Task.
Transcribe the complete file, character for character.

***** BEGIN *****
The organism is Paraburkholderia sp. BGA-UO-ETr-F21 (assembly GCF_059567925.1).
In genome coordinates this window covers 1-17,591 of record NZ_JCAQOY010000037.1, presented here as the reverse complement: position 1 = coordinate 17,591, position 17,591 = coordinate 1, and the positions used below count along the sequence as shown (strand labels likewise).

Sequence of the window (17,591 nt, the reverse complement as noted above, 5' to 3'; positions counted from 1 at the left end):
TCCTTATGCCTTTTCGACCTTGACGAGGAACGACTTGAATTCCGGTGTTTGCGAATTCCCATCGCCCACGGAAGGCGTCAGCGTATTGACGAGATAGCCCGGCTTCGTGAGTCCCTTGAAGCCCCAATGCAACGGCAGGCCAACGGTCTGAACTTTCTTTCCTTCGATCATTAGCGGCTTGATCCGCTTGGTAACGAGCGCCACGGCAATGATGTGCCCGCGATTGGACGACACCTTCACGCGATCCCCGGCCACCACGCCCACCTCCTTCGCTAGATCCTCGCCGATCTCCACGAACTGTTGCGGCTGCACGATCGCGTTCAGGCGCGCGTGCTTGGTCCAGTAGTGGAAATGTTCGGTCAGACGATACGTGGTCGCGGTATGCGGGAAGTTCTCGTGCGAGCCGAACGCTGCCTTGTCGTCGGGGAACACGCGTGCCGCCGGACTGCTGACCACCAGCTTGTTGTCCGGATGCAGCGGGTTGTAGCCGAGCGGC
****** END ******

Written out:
The organism is Paraburkholderia sp. BGA-UO-ETr-F21 (assembly GCF_059567925.1).
In genome coordinates this window covers 1-17,591 of record NZ_JCAQOY010000037.1, presented here as the reverse complement: position 1 = coordinate 17,591, position 17,591 = coordinate 1, and the positions used below count along the sequence as shown (strand labels likewise).

Sequence of the window (17,591 nt, the reverse complement as noted above, 5' to 3'; positions counted from 1 at the left end):
TCCTTATGCCTTTTCGACCTTGACGAGGAACGACTTGAATTCCGGTGTTTGCGAATTCCCATCGCCCACGGAAGGCGTCAGCGTATTGACGAGATAGCCCGGCTTCGTGAGTCCCTTGAAGCCCCAATGCAACGGCAGGCCAACGGTCTGAACTTTCTTTCCTTCGATCATTAGCGGCTTGATCCGCTTGGTAACGAGCGCCACGGCAATGATGTGCCCGCGATTGGACGACACCTTCACGCGATCCCCGGCCACCACGCCCACCTCCTTCGCTAGATCCTCGCCGATCTCCACGAACTGTTGCGGCTGCACGATCGCGTTCAGGCGCGCGTGCTTGGTCCAGTAGTGGAAATGTTCGGTCAGACGATACGTGGTCGCGGTATGCGGGAAGTTCTCGTGCGAGCCGAACGCTGCCTTGTCGTCGGGGAACACGCGTGCCGCCGGACTGCTGACCACCAGCTTGTTGTCCGGATGCAGCGGGTTGTAGCCGAGCGGC